Tebuconazole Resistance Q&A

Tebuconazole Resistant Isolate of Fusarium graminearum in New York

Further information and insights on an article in the May 2014 issue of Plant Disease: Spolti, P., Del Ponte, E.M., Dong, Y., Cummings, J.A., and Bergstrom, G.C. 2014.  Triazole sensitivity in a contemporary population of Fusarium graminearum from New York wheat and competitiveness of a tebuconazole-resistant isolate. Plant Dis. 98:607-613.

Questions & Answers

Q1. What is the finding that has generated interest and concern?

In a laboratory study of 50 field isolates of the wheat head blight fungus, Fusarium graminearum, from commercial wheat fields in New York State, one of these isolates was found to be highly resistant to the fungicide tebuconazole. The other 49 isolates were sensitive to tebuconazole and all 50 isolates were sensitive to the fungicide metconazole.

Q2. Is tebuconazole less effective in head blight suppression against the resistant isolate?

Yes. In a growth chamber study, tebuconazole provided much less control of head blight caused by the tebuconazole-resistant isolate as compared to a tebuconazolesensitive isolate.

Q3. Is the tebuconazole-resistant isolate less competitive in the absence of tebuconazole application?

No. In the absence of tebuconazole application, the tebuconazole-resistant isolate produced the same severity of head blight as inoculation with a sensitive isolate or a 50:50 mixture of the resistant and sensitive isolates.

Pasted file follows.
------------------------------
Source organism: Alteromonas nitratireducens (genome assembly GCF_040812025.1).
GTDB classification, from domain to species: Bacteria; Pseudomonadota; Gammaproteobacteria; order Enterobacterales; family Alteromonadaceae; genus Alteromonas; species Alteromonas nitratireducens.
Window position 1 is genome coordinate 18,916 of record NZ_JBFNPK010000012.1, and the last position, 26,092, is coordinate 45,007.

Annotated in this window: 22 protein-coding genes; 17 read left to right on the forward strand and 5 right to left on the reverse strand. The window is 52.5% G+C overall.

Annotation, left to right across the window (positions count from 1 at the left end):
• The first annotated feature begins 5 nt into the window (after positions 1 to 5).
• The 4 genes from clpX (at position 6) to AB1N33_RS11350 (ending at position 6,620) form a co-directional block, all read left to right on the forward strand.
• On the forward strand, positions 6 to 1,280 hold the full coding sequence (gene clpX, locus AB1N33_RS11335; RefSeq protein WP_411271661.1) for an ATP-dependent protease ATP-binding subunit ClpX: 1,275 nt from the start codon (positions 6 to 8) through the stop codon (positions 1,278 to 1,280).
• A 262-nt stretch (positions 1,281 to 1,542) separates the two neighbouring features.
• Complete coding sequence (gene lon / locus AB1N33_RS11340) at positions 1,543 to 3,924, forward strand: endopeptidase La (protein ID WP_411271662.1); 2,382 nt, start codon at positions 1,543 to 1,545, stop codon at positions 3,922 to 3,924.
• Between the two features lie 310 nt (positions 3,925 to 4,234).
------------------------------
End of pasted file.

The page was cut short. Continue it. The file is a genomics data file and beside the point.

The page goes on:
Q4. Is the tebuconazole-resistant isolate sensitive to other triazole fungicides labeled for head blight control?

Yes. The fungicide metconazole (in Caramba®, Headline AMP®, and Twinline®) controlled head blight caused by the tebuconazole-resistant isolate. Dr.
Kiersten Wise and graduate student Anna Noveroske at Purdue University are also testing the tebuconazole-resistant isolate and they report (personal communication): “Preliminary laboratory experiments using technical grade prothioconazole do not indicate that the New York isolate is resistant to prothioconazole.” Prothioconazole is the sole active ingredient in Proline® and is combined with tebuconazole in Prosaro®.

Q5. Is the finding of a fungicide-resistant isolate surprising?

No, it isn’t. It is not uncommon to find low frequencies of fungicide resistance in native fungal populations even before any exposure to a particular fungicide. The investigators just happened to find a highly resistant isolate in a fairly small sample and they suggested that more isolates with resistance to this or other fungicides are likely to be found as larger surveys are conducted. Natural variation in fungicide sensitivity should be expected in this fungus that is known for its high degree of genetic variability.

Q6. Has a Fusarium head blight fungicidal control failure been observed in the field?

No. There has been no report of failed control of Fusarium head blight due to resistance to tebuconazole or other triazole fungicides in North or South America.  Control can be reduced by many factors, including timing of application and weather conditions, so a partial reduction in control due to fungicide resistance build-up would be difficult to discern.